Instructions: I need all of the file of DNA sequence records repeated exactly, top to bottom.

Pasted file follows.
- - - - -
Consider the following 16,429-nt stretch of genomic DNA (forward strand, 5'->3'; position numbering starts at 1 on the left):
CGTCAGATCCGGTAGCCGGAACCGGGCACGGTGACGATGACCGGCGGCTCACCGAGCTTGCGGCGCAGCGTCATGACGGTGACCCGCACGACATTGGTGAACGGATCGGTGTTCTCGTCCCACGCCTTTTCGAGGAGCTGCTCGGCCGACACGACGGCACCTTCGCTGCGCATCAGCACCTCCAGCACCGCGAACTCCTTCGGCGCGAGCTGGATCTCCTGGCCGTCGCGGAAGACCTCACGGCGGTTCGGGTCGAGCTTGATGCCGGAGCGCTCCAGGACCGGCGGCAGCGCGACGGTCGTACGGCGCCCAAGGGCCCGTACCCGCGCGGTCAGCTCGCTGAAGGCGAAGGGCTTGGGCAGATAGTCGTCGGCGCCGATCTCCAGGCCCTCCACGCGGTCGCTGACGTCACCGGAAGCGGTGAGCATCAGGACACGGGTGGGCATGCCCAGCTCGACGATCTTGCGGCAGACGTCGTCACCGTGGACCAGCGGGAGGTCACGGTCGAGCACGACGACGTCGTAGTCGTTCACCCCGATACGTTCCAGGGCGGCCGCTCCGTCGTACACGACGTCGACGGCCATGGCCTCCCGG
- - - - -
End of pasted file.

Consider the following 16,429-nt stretch of genomic DNA (forward strand, 5'->3'; position numbering starts at 1 on the left):
CGTCAGATCCGGTAGCCGGAACCGGGCACGGTGACGATGACCGGCGGCTCACCGAGCTTGCGGCGCAGCGTCATGACGGTGACCCGCACGACATTGGTGAACGGATCGGTGTTCTCGTCCCACGCCTTTTCGAGGAGCTGCTCGGCCGACACGACGGCACCTTCGCTGCGCATCAGCACCTCCAGCACCGCGAACTCCTTCGGCGCGAGCTGGATCTCCTGGCCGTCGCGGAAGACCTCACGGCGGTTCGGGTCGAGCTTGATGCCGGAGCGCTCCAGGACCGGCGGCAGCGCGACGGTCGTACGGCGCCCAAGGGCCCGTACCCGCGCGGTCAGCTCGCTGAAGGCGAAGGGCTTGGGCAGATAGTCGTCGGCGCCGATCTCCAGGCCCTCCACGCGGTCGCTGACGTCACCGGAAGCGGTGAGCATCAGGACACGGGTGGGCATGCCCAGCTCGACGATCTTGCGGCAGACGTCGTCACCGTGGACCAGCGGGAGGTCACGGTCGAGCACGACGACGTCGTAGTCGTTCACCCCGATACGTTCCAGGGCGGCCGCTCCGTCGTACACGACGTCGACGGCCATGGCCTCCCGG